A triangle formation swooped low over their perch. Tr’lia twisted her neck and arched back to examine the players. Not one of them had a shiny green head.
Beside her, Lili crunched a trio of jeweled crickets. Her bill snapped as she pulled each bug from the stick they’d been roasted on, and her eyes flicked between bites down to their table ring where the remainder of their weaving shimmered in the setting sunlight.
The festival only had two days left.
“Do you want this one?” Lili offered the stick and the last cricket, but Tr’lia shook her head.
“Go ahead. I’m still full of mushroom.” They’d eaten more fungus this week than she usually had in a month. “Who won today?”
“The falcon squad from South Aerie almost had them, but one of their point’s was disqualified.”
“Oh.” Tr’lia shifted her weight to the other foot and tucked the tired one up into her downy belly. “did you see--.”
“No. Not today.” Lili rolled her eyes and downed the last bug. “Nor yesterday either. He wasn’t that cute Tr’lia.”
But he was. Not that she expected Lili to understand. Since that first meeting, Tr’lia hadn’t been able to think of anything but the milker. She considered it a bit disloyal that Lili could be so rude about it, but her friend’s patience had never exactly overflowed.
“Well, we’re almost sold out.”
“You can take tomorrow off if you want,” Lili tried. “Go wander around and see if you can find him.”
“I can’t do that.”
“Because.” She sighed and fluffed her chest feathers. Her wings flapped a little with her mood. “It would look too desperate, Lili. If he wanted to see me again, he would have come by.”
“Stupid.” Lili hopped down from the perch, shaking the wood enough she had to put down both feet to cling to it. “He probably is working too.”
“Well he could have found a way.”
“Maybe.” Lili scuffed behind the booth, stirring up dust that they’d have to brush off the sashes later. “I don’t get why it’s so important. You don’t even know him. If you want to see him again, go find him.”
“Ha!” Tr’lia dropped down and went to work cleaning up Lili’s mess. The more she wiped, however, the more her friend’s pacing erased her efforts. “Stop fidgeting, Lili! You’re getting it all filthy.”
“And you’re being grouchy. Maybe they left already, Tr’lia. He’s a milker anyway. He was probably just messing with you, and you’re spoiling the festival for nothing!”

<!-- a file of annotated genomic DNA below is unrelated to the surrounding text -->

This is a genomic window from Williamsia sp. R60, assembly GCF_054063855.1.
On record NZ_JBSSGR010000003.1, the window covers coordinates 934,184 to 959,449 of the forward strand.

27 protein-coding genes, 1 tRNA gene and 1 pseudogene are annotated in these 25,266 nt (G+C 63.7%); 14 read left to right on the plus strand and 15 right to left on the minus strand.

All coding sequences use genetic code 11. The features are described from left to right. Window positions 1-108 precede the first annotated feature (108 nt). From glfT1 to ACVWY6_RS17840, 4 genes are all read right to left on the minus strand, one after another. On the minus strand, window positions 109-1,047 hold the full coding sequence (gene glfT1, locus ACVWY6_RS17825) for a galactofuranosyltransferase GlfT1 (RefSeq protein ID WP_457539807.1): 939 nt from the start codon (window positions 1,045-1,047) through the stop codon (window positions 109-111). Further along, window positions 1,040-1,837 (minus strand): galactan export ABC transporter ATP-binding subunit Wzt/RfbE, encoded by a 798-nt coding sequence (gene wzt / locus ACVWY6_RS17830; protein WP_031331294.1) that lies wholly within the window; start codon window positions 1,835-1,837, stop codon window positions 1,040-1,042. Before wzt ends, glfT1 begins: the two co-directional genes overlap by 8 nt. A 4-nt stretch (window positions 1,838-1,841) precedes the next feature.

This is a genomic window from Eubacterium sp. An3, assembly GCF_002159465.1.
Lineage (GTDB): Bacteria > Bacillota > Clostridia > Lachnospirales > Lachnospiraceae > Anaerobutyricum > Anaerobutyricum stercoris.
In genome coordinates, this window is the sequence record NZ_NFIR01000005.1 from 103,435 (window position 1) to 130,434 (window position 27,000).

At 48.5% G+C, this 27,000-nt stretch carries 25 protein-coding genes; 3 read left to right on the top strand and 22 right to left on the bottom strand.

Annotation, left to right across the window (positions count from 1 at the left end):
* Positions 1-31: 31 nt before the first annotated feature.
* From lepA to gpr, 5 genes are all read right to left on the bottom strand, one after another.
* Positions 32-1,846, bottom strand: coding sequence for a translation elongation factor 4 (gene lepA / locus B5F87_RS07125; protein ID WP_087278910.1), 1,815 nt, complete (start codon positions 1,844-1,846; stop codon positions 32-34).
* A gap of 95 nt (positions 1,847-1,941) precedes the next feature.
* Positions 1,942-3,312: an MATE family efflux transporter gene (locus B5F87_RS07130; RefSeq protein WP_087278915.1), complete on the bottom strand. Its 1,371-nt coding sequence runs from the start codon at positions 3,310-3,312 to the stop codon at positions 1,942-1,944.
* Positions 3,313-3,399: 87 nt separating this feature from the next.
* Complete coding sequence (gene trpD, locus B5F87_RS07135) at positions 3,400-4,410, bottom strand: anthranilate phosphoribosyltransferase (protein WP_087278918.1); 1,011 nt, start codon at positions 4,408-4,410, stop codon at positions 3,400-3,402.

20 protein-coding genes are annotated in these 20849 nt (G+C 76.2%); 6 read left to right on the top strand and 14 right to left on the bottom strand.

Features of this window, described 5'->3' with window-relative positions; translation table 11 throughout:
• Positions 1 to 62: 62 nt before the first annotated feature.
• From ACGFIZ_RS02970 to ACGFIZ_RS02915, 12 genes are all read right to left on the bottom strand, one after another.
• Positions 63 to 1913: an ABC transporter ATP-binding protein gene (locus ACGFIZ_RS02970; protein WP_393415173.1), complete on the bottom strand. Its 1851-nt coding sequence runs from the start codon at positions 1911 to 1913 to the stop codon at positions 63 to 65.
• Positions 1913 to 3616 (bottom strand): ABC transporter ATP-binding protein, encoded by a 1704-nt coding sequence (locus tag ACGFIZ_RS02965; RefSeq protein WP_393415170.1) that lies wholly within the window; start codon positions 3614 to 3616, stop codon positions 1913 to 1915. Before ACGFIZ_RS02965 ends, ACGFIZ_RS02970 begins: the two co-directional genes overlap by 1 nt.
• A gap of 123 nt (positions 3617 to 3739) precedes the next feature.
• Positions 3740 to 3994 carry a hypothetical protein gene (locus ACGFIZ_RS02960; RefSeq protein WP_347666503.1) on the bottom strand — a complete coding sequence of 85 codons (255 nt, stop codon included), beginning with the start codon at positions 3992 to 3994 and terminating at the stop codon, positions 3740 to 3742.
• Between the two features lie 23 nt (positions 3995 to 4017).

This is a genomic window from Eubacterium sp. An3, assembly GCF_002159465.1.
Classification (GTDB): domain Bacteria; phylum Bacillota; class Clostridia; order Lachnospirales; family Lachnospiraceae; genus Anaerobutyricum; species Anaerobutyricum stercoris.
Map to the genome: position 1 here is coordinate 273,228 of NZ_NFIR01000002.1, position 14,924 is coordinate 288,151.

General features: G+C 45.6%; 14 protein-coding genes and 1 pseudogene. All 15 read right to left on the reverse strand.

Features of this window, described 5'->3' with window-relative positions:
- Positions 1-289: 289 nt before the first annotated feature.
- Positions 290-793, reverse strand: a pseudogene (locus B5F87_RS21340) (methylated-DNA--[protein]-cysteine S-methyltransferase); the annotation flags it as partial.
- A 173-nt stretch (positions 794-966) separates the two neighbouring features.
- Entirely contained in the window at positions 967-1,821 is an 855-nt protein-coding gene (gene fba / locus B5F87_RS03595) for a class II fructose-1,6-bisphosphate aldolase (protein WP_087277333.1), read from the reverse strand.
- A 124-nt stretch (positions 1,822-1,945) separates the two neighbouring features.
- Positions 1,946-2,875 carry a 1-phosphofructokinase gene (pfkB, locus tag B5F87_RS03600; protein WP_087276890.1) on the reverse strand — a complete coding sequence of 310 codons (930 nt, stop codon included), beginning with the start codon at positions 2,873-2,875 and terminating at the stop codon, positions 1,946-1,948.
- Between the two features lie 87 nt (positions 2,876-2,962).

“What? Spoiling the—what?” She spun to face her little blue friend, and sent an even bigger cloud of dust across their wares. “I’m spoiling the festival?”
“Yes.” Lili held her ground. She puffed up, even though she stood only chest high, and stared up at Tr’lia without flinching. “We’ve been waiting for this forever, Tr’lia, and you’ve been pouting the whole time!”
“But. I.” Tr’lia felt her gullet tighten. She felt tears pooling, and ground her beak together to stall them. “You don’t understand.”
“I do too.” Lili deflated. Her feathers settled, though she didn’t exactly back down. “I do. But I don’t know how to make him come back, Tr’lia. And I want to enjoy this!” She swept one wing in an arc, over the table and smack into a black breast.
“Ooof.” It’s owner grunted and staggered back.
“Ooops.” Lili chirped.
The milker recovered and brushed at his vest. He had white bars on his wings, the grass vest, and the attitude, but his head was black and crestless. Tr’lia dropped her beak and brushed at the bags and sashes.
“Where’s your friend?” Lili blurted.
“Lili!” Tr’lia’s cheeks blossomed.
“He’s working.” The milker said. “We’ve been swamped, couldn’t get away even for a second. P’rao tried, but it’s been crazy.” He reached into his vest and pulled out a scroll. “He hired me to send you this.”
“Why didn’t he just bring it himself?” Lili fluffed up again.
“Hush, Lili.” Tr’lia stared at the scroll and imagined what it said.
“One of us had to keep delivering, and he couldn’t hire himself.” He waved the roll of skin. “Don’t you want it?”
She nodded, but her wings wouldn’t work. In the end, Lili snatched it for her, glowering at P’rao’s friend until he took a step back.
“Thank you.” Tr’lia found her voice. She snagged the scroll from Lili before she could do any more damage. “Tell him thank you.”
“Just show up,” the milker said. He spread his wings and twisted his head to one side. “He’s driving me crazy.”
They watched him launch. His down stroke caked their wares in dust again, but Tr’lia hardly cared. She held the scroll between her wingtips and followed the milker’s flight until he dropped down between the booths and out of sight. P’rao. Her feathers trembled, nearly dropped the message.
Lili wasn’t having any of it. “Well,” she said.
“Aren’t you going to read it?”
“What do you think it says?”
“I don’t know.” Lili shrugged and leaned against the counter. “But it better be good or I’m going to find that stupid milker and pluck him.”
“Lili!” Tr’lia laughed despite her nerves. The scroll felt heavy. It made everything suddenly very real and scary, but Lili wouldn’t wait much longer. She took a deep breath and pried the thing open.